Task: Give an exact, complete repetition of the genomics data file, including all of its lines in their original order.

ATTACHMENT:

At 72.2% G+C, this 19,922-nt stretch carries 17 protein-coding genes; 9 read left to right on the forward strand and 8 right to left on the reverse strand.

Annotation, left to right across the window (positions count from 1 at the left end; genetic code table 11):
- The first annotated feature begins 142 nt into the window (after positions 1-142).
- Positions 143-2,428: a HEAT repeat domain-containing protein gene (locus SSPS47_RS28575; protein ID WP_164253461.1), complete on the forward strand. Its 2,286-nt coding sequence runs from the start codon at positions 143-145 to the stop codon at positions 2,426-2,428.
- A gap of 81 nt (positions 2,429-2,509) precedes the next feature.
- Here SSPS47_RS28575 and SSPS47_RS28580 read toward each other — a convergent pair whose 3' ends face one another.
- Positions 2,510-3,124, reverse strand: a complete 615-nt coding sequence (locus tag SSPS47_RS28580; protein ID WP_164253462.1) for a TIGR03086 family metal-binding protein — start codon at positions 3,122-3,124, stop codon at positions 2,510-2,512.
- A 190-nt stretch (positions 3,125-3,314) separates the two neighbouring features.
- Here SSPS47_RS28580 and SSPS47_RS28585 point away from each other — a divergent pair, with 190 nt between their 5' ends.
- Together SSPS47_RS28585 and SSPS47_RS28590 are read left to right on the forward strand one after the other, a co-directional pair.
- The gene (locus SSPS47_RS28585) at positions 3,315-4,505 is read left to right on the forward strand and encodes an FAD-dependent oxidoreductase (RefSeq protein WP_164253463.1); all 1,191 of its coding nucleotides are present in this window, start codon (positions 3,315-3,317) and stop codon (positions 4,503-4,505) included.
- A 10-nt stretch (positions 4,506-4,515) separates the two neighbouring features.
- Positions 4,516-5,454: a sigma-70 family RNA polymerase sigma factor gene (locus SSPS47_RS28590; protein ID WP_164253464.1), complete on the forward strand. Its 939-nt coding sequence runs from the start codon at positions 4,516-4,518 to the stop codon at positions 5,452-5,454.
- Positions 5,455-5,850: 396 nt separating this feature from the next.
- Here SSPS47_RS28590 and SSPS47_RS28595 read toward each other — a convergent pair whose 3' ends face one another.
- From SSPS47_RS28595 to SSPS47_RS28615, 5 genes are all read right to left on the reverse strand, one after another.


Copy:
At 72.2% G+C, this 19,922-nt stretch carries 17 protein-coding genes; 9 read left to right on the forward strand and 8 right to left on the reverse strand.

Annotation, left to right across the window (positions count from 1 at the left end; genetic code table 11):
- The first annotated feature begins 142 nt into the window (after positions 1-142).
- Positions 143-2,428: a HEAT repeat domain-containing protein gene (locus SSPS47_RS28575; protein ID WP_164253461.1), complete on the forward strand. Its 2,286-nt coding sequence runs from the start codon at positions 143-145 to the stop codon at positions 2,426-2,428.
- A gap of 81 nt (positions 2,429-2,509) precedes the next feature.
- Here SSPS47_RS28575 and SSPS47_RS28580 read toward each other — a convergent pair whose 3' ends face one another.
- Positions 2,510-3,124, reverse strand: a complete 615-nt coding sequence (locus tag SSPS47_RS28580; protein ID WP_164253462.1) for a TIGR03086 family metal-binding protein — start codon at positions 3,122-3,124, stop codon at positions 2,510-2,512.
- A 190-nt stretch (positions 3,125-3,314) separates the two neighbouring features.
- Here SSPS47_RS28580 and SSPS47_RS28585 point away from each other — a divergent pair, with 190 nt between their 5' ends.
- Together SSPS47_RS28585 and SSPS47_RS28590 are read left to right on the forward strand one after the other, a co-directional pair.
- The gene (locus SSPS47_RS28585) at positions 3,315-4,505 is read left to right on the forward strand and encodes an FAD-dependent oxidoreductase (RefSeq protein WP_164253463.1); all 1,191 of its coding nucleotides are present in this window, start codon (positions 3,315-3,317) and stop codon (positions 4,503-4,505) included.
- A 10-nt stretch (positions 4,506-4,515) separates the two neighbouring features.
- Positions 4,516-5,454: a sigma-70 family RNA polymerase sigma factor gene (locus SSPS47_RS28590; protein ID WP_164253464.1), complete on the forward strand. Its 939-nt coding sequence runs from the start codon at positions 4,516-4,518 to the stop codon at positions 5,452-5,454.
- Positions 5,455-5,850: 396 nt separating this feature from the next.
- Here SSPS47_RS28590 and SSPS47_RS28595 read toward each other — a convergent pair whose 3' ends face one another.
- From SSPS47_RS28595 to SSPS47_RS28615, 5 genes are all read right to left on the reverse strand, one after another.